On the impact of taking political positions on issues like gun control: “That quarter and the ensuing quarter, our business grew double digits. I don’t think there was any negative impact. Maybe more consumers were coming to the brand, but it’s hard to prove that in either direction. I do think as governments back away from some of their responsibilities to society - and I’m not just talking the United States; I’m talking globally - I do think that as leaders we have a responsibility to step up and not be afraid to take on these important issues.”
    KC's View:
    I like the idea that Bergh says that he will continue to run the company the same way, even though it now is public; he says that he’s always felt responsible to the board and stakeholders, and that he’ll feel and deliver on those same responsibilities now. The Levi Strauss family still controls the company through its stock, so it isn’t an enormous change.

    But … there was a good piece in Forbes about the IPO observing that “the blue-jean maker is built for the long term, having done business since 1853 … But Wall Street has a way of converting long-term thinkers into short-term operators. Critics like James Dimon and Warren Buffett (both running public companies) point to the dramatic decline in listed firms over the past 20 years as evidence that quarterly earnings guidance and an obsession with real-time stock prices are ‘harming the economy’.”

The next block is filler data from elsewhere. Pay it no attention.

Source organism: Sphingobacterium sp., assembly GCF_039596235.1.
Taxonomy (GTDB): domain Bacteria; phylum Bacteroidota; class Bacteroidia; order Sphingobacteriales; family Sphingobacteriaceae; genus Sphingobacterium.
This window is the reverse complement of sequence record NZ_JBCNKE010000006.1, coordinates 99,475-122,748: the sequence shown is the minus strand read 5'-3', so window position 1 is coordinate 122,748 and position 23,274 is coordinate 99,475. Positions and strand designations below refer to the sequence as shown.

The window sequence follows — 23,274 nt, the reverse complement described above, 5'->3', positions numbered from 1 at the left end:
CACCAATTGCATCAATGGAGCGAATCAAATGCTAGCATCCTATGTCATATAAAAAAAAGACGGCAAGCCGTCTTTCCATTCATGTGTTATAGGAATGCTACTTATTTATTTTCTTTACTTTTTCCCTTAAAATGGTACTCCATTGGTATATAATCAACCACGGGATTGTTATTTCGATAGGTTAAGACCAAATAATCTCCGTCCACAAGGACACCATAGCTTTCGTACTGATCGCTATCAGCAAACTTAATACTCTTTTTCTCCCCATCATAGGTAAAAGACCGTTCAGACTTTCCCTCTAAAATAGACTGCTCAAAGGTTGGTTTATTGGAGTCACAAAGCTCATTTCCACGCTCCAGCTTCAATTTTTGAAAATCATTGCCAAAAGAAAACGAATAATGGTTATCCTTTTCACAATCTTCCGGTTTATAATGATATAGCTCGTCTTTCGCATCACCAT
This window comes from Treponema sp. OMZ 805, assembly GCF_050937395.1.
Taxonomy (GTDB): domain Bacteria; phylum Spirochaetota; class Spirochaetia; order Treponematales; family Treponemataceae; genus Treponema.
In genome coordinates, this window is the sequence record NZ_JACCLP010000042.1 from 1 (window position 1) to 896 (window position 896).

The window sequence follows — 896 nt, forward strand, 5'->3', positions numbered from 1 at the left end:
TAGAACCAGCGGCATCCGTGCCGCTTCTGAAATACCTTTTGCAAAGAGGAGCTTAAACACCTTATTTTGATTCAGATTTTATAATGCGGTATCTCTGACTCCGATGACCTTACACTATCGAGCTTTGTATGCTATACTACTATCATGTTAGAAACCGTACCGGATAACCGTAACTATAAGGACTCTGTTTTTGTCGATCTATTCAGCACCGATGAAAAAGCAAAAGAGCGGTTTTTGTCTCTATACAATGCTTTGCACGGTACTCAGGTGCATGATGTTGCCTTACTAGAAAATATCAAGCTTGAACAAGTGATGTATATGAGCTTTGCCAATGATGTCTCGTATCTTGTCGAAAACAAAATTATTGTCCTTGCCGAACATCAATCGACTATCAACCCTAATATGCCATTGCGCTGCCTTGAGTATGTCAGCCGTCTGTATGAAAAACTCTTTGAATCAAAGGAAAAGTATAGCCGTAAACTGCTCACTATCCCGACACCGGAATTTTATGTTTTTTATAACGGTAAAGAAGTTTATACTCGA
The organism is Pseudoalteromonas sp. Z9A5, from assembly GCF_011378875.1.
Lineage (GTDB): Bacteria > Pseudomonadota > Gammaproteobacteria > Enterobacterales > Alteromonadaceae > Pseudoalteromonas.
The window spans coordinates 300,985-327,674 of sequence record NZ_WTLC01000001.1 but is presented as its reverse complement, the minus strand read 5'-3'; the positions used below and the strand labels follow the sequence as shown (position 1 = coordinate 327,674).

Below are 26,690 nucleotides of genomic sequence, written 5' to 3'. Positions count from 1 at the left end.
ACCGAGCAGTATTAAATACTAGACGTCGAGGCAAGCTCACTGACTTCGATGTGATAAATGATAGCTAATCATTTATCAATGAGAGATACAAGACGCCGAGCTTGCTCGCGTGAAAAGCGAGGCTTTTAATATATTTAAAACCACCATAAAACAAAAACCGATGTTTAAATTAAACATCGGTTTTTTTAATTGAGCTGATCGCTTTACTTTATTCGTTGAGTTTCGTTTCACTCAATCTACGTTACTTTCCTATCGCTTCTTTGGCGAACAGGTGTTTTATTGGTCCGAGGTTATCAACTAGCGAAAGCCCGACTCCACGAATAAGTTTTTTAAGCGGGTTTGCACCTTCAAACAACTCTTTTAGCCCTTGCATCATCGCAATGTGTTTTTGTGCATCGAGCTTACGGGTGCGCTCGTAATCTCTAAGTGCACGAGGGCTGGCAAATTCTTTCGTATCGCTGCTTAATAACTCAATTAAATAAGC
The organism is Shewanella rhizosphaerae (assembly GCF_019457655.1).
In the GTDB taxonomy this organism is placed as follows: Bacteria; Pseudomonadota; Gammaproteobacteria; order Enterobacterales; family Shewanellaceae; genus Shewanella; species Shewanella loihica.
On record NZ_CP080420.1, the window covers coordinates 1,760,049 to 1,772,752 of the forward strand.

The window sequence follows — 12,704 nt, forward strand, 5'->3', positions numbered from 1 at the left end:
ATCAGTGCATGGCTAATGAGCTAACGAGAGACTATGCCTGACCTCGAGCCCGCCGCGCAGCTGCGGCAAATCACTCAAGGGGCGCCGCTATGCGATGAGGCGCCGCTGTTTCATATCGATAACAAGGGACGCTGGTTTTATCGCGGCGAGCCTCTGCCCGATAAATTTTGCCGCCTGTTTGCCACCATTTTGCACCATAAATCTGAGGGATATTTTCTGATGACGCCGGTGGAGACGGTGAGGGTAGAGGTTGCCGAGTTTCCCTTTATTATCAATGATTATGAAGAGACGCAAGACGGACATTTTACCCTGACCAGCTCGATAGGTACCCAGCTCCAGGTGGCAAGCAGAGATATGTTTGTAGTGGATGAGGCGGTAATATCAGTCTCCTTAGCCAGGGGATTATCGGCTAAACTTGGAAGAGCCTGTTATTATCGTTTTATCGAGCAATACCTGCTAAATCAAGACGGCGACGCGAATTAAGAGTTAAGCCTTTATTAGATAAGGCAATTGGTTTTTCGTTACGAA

Published on: March 25, 2019

    The New York Times reports on the pitched battle that is about to break out between Apple and Netflix, as there two giant companies face off over content as they battle for viewer attention.

    Today, the Times points out, Apple is expected to unveil “its most ambitious media project yet - a news and entertainment bundle that is likely to offer access to magazines, newspapers, music and, perhaps most intriguingly, original shows and films. And when a tech giant like Apple jumps into entertainment, it’s going to create waves.”